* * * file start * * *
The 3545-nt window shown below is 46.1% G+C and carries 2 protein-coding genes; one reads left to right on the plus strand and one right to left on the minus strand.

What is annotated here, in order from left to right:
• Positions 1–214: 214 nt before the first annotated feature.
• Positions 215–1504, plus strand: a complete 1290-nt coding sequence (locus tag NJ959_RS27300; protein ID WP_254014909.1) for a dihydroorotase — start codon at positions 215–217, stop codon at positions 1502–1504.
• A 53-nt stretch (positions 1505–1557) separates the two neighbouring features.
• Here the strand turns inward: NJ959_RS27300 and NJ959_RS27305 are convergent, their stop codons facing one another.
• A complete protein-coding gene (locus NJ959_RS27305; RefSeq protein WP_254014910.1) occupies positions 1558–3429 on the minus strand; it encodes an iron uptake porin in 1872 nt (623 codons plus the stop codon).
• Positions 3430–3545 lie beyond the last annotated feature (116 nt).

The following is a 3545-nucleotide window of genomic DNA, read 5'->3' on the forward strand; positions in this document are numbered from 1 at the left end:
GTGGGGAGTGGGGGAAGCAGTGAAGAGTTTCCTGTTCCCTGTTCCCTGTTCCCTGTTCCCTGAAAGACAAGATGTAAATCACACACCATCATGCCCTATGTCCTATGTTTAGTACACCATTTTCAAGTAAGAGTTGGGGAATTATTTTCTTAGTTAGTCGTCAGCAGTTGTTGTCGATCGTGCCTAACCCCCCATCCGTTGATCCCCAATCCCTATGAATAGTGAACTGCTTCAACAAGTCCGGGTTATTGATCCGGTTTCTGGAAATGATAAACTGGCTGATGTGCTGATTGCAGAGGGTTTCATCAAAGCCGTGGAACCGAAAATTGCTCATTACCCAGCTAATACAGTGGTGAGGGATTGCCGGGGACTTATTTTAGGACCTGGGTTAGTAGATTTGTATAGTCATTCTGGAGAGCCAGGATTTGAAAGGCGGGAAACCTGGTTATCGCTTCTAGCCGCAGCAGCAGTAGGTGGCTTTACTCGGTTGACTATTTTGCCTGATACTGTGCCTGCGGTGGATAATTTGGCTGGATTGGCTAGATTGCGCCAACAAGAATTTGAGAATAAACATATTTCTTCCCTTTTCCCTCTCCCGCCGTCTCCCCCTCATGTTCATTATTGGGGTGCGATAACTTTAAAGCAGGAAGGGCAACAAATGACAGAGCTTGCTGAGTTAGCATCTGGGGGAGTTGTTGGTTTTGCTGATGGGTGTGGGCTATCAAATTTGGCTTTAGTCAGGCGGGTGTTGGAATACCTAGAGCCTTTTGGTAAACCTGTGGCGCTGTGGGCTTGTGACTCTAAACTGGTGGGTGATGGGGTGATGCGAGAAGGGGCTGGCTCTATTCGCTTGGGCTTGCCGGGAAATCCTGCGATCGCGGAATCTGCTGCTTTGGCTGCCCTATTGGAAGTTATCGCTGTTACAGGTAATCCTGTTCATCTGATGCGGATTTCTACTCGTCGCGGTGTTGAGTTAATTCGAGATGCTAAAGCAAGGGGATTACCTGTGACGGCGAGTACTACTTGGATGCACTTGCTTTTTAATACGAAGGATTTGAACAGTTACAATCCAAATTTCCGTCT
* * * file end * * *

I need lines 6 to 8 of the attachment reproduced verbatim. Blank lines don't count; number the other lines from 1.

• Here the strand turns inward: NJ959_RS27300 and NJ959_RS27305 are convergent, their stop codons facing one another.
• A complete protein-coding gene (locus NJ959_RS27305; RefSeq protein WP_254014910.1) occupies positions 1558–3429 on the minus strand; it encodes an iron uptake porin in 1872 nt (623 codons plus the stop codon).
• Positions 3430–3545 lie beyond the last annotated feature (116 nt).